News / Middle East

Iran Courts Indian Companies with More Alluring Oil Contracts

FILE - The front of the National Iranian Oil Refining and Distribution Company building is seen in Tehran, November 17, 2009. FILE - The front of the National Iranian Oil Refining and Distribution Company building is seen in Tehran, November 17, 2009.
x
FILE - The front of the National Iranian Oil Refining and Distribution Company building is seen in Tehran, November 17, 2009.
FILE - The front of the National Iranian Oil Refining and Distribution Company building is seen in Tehran, November 17, 2009.
Reuters
Iran has offered new, more alluring terms to reluctant Indian companies to win the investment it craves for its decaying energy sector suffering from tight Western sanctions.
 
Iran started offering production sharing contracts (PSCs), long denied to investors, to a group of Indian oil executives visiting Tehran in January, an Indian industry source said on Thursday.
 
Tehran's insistence, until now, on paying contractors back in oil made projects unattractive to foreign firms even before sanctions made it nearly impossible for most to work there.
 
Iranian Foreign Minister Ali Akbar Salehi pictured in Nicosia, Cyprus on June 26, 2012.Iranian Foreign Minister Ali Akbar Salehi pictured in Nicosia, Cyprus on June 26, 2012.
x
Iranian Foreign Minister Ali Akbar Salehi pictured in Nicosia, Cyprus on June 26, 2012.
Iranian Foreign Minister Ali Akbar Salehi pictured in Nicosia, Cyprus on June 26, 2012.
Iranian Foreign Minister Ali Akbar Salehi repeated the production sharing offer during an India-Iran Joint Commission meeting with Indian external affairs minister Salman Khurshid in Tehran last weekend, Indian media reported.
 
Indian firms say the risks of investing large sums in Iran are still too great, even with a more attractive PSC regime.
 
“We expressed our reservations because of international sanctions and non-availability of services and material required for execution projects,'' said a source who was involved in talks with Iran on potential upstream activities in January.
 
Three Indian companies with stakes in a gas field in Iran - Indian Oil Corp., ONGC Videsh and Oil India - told a U.S. government watchdog late last year that they had no plans to pursue further work on the project.
 
According to Iranian media reports, the National Iranian Oil Company (NIOC) has been drafting production-sharing contracts in the hope of attracting Asian companies, which are not banned by their governments from operating in Iran, to invest in its rundown industry.
 
Indian press reports said that the two foreign ministers discussed PSCs on Saturday at their meeting in Tehran.
 
A statement published by the Indian foreign ministry after the meeting said the two sides agreed to study joint investment prospects in both countries but made no mention of energy agreements.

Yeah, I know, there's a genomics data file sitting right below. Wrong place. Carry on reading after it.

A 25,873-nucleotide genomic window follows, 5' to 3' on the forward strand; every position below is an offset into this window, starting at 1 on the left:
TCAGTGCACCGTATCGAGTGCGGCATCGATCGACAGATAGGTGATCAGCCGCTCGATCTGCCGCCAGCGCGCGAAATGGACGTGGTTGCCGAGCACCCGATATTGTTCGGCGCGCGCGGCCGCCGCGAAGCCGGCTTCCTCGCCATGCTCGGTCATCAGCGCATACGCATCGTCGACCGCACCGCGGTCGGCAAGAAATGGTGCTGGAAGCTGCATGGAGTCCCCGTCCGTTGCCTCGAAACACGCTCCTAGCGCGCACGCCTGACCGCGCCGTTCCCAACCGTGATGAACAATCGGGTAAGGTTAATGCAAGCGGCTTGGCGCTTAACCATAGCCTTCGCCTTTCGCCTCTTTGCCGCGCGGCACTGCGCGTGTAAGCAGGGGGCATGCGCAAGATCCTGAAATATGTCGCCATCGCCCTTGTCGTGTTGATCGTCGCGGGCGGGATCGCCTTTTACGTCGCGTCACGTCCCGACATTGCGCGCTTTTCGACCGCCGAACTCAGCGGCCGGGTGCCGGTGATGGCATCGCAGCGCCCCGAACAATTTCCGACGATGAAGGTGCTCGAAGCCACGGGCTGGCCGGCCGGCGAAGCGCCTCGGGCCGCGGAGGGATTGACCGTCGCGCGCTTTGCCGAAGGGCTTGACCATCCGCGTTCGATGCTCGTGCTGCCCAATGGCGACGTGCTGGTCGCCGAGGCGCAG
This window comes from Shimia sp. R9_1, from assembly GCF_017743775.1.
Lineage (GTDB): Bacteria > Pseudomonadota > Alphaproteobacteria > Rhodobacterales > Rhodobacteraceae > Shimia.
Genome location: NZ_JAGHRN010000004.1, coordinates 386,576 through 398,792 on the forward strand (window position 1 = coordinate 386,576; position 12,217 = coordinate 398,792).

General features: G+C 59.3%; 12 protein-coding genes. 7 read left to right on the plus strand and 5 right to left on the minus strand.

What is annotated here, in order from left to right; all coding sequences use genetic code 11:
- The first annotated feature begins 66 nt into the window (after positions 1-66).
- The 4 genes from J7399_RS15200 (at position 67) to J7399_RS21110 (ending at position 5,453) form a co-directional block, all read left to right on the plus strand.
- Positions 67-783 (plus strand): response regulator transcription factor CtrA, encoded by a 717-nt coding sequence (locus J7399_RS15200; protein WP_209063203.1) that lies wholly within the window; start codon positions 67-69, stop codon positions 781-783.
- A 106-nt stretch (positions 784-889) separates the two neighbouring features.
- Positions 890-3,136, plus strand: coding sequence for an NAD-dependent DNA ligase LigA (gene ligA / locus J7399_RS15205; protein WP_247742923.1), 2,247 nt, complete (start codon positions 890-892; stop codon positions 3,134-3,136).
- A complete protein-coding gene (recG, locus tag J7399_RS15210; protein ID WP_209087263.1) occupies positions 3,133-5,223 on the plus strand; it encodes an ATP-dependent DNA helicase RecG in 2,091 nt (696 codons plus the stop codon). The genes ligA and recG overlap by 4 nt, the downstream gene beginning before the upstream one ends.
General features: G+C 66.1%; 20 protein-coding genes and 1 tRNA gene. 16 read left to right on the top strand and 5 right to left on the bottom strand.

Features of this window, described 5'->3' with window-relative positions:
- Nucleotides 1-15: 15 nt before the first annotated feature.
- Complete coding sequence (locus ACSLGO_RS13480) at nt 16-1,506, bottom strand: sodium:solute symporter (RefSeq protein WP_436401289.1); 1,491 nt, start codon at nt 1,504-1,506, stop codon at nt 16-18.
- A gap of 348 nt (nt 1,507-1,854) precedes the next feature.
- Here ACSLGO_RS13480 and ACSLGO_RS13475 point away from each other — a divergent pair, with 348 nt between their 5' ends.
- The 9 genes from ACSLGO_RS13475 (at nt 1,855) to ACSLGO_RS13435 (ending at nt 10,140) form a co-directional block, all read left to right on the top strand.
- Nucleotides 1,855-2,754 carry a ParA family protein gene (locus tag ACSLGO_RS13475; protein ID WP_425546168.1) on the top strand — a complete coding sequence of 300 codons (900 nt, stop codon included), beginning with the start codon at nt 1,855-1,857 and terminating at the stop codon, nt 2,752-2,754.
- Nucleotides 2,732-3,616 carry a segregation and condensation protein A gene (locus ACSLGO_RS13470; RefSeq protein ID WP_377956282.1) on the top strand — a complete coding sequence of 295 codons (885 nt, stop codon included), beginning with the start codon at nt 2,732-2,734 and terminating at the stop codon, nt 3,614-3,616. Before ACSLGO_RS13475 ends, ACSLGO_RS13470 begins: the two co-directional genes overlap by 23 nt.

The two ministers did discuss India working to upgrade Iran's Chahbahar Port near the border with Pakistan to help boost trade with land-locked Afghanistan to the north, according to the Indian statement.
 
“We are determined to explore and use all capacities for economic cooperation,'' Khurshid was quoted as saying in a statement published by the Iranian foreign ministry.
 
Under Iran's established buy-back system, contractors are supposed to be paid in oil and gas from projects they develop with their own capital but then have to hand back the project to Iranian companies when completed and wait for pay back.
 
This system has kept oil majors like Italy's Eni waiting for multi-million-dollar payments for projects they completed decades ago, while sanctions make it still more difficult to get the oil from Iran.
 
Under the new contracts, NIOC plans to transfer development of small oil and gas fields to contractors so that the state-run Iranian oil company plays only a supervisory role, NIOC director Ahmad Qalebani was reported as saying by Fars News in March.
 
PSC's would only be offered for shared fields, he was quoted as saying during a meeting in Tehran on the development of Iran's contracting system in March.
 
Iran has been courting Asian and Russian energy companies to develop its vast oil and gas reserves over the last few years, and there are still a number of Chinese and Russian companies working in upstream projects, according to the U.S. government.
 
Western sanctions have also dampened their appetite for long-term investments in the isolated Islamic Republic, on current contract terms, with Chinese companies slamming the brakes on projects they agreed to develop years ago.
 
Under pressure from Washington, India and China - two of Iran's biggest oil buyers - have also sharply reduced their imports of Iranian crude over the last year.

You May Like

Australia Knights Prince Philip, Sparking National Outrage

Abbott's surprise reintroduction of knights and dames in the country's honors system last year drew criticism that he was out of touch with national sentiment More